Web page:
Salt Lake, UT

All of you need to look at what tax rate the rich were paying during the Eisenhower administration. Remember those 1950's that you all want to return to? Well, it was about 70%!

I didn't hear the moaning and groaning from them like I do now. Now those people (of the greatest generation) were patriots. We have a bunch of greedy wimps in America right now. I would have my taxes raised if Obama gets his 3% hike passed, but, believe it or not, I can afford it and would pay it willingly to help us out of our crunch.

Anyone else?

Hayden, ID

For the 16 trillionth time, the wealthiest Americans pay nearly 80% of all federal income taxes paid while nearly 50% of Americas pay no federal income taxes at all. What’s the “riches” fair share? And even we the “rich” paid 100% of all their income to the government; it wouldn’t come close to paying for the deficit. Could it be possible that the government is SPENDING too much?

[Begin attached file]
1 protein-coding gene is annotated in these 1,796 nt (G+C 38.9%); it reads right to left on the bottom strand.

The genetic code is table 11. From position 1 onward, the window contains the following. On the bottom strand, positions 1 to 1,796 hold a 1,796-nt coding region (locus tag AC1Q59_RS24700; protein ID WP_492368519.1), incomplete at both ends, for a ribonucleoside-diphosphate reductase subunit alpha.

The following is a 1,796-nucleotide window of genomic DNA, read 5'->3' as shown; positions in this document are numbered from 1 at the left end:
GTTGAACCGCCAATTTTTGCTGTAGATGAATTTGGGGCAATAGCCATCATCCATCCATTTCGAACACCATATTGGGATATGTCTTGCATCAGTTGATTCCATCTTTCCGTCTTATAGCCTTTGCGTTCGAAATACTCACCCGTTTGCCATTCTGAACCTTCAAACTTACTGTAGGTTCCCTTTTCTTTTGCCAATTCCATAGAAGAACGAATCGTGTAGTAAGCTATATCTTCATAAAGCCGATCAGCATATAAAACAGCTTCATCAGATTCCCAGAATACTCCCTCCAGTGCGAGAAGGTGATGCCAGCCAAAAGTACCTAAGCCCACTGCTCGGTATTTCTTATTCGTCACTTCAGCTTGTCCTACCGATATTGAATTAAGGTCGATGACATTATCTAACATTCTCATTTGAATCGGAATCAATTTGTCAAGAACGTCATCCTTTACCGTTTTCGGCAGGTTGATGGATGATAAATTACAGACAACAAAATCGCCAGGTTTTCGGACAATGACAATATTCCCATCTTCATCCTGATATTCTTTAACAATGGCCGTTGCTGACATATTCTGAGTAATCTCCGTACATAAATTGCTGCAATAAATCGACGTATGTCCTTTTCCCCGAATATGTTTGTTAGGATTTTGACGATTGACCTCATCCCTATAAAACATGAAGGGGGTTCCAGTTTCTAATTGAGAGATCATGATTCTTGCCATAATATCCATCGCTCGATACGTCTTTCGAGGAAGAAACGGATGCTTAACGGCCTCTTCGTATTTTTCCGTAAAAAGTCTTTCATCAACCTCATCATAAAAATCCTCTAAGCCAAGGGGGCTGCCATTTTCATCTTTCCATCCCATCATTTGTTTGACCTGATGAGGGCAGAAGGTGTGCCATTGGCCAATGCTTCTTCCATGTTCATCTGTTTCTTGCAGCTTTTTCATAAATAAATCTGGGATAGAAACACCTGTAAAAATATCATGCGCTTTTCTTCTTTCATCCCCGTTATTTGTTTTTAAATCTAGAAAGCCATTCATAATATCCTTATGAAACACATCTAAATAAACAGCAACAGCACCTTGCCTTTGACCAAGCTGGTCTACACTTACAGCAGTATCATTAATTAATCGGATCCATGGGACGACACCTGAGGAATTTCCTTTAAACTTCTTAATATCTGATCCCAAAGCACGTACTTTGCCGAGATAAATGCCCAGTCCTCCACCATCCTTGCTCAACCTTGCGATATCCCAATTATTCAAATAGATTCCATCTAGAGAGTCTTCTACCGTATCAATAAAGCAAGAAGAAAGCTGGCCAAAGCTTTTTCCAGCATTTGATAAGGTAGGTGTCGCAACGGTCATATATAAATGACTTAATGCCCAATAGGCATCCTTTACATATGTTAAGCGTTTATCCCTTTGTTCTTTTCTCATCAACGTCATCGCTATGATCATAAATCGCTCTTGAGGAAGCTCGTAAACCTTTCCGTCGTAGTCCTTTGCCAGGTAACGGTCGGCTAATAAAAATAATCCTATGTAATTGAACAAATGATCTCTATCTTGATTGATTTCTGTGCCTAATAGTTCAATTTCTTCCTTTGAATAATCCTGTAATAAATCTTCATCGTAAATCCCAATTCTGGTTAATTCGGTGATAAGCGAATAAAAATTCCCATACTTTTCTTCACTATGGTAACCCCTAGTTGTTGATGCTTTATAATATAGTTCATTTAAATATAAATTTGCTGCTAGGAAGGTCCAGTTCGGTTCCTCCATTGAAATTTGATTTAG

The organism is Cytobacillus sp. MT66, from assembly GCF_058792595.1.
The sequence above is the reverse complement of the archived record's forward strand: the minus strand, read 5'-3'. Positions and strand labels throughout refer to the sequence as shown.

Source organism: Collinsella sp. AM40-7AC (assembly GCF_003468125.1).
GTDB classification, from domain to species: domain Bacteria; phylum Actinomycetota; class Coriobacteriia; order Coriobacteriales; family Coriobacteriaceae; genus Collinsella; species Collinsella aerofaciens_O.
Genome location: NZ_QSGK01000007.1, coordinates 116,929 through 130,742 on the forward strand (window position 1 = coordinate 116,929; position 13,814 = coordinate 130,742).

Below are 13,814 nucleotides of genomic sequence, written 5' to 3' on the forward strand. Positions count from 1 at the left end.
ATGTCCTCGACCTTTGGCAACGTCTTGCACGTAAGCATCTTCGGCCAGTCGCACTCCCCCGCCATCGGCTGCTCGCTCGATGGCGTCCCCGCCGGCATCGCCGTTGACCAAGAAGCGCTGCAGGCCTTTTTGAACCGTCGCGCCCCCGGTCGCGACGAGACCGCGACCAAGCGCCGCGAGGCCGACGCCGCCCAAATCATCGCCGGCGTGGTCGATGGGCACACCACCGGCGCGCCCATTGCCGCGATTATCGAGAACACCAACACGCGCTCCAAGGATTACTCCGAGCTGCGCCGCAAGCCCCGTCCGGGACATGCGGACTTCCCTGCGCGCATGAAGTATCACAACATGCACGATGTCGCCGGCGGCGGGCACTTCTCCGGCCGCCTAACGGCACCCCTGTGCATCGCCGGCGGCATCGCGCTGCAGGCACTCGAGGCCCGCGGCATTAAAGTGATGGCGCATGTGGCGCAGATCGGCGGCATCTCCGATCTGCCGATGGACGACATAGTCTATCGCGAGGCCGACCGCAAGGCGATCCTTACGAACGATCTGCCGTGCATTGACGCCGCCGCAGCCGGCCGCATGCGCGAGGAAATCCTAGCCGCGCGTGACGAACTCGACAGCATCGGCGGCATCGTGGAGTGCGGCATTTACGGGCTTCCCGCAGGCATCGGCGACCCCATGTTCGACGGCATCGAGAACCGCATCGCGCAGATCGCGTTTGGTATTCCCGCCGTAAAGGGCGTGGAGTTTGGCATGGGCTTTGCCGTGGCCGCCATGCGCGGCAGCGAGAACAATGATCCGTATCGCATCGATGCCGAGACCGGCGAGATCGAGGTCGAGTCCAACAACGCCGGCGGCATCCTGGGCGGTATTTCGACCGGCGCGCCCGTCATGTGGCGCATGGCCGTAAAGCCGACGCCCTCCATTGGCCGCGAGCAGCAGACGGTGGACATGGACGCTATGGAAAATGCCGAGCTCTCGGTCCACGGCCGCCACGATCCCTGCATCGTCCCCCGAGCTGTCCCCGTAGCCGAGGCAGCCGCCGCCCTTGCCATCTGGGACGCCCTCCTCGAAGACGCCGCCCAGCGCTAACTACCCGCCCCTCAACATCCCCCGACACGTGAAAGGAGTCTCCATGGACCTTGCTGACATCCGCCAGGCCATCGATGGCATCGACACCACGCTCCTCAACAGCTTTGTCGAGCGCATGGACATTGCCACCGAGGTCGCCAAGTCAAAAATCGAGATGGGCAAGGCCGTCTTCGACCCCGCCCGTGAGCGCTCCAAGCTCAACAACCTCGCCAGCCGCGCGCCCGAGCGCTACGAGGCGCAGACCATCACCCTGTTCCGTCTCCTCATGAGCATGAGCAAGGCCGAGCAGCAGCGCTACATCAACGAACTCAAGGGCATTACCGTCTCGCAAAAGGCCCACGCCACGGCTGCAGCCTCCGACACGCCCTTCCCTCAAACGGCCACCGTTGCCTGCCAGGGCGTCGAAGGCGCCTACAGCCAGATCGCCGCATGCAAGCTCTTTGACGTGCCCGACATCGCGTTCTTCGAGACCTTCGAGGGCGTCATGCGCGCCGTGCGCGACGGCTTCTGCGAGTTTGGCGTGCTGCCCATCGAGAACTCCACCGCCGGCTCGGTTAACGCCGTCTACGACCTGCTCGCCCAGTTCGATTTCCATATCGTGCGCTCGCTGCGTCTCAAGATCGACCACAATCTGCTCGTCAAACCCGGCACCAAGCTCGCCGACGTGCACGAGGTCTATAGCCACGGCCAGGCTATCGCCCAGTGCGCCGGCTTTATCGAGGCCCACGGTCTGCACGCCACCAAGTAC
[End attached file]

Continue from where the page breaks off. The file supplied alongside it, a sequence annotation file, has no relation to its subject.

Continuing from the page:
Roland Kayser
Cottonwood Heights, UT

There is no major developed country in the world in which the rich would pay lower taxes than they do here. There are only a few small tax havens like Monaco, Cayman Islands, Singapore, etc.

The rich mainly pay such a high percentage of the taxes in this country because the rich have gotten almost all the economic gains of the past thirty years. If the national income distribution was the same today as it was in 1980, the average family would be making $12,000 a year more, and I'm sure they would be happy to spend a portion of that on higher taxes.

  • 8:47 a.m. May 17, 2012
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Columbus, OH

re: Mountanman

You throw out the stat that the wealthy pay a high proportion of the taxes in this country, as if it's proof they are overtaxed. Take this into account. If they are paying most of the taxes, and they are taxed at a lower rate than the average worker (Romney's 15%, for example), what does that tell you? It means they are taking in a disproportionate amount of the money in the first place.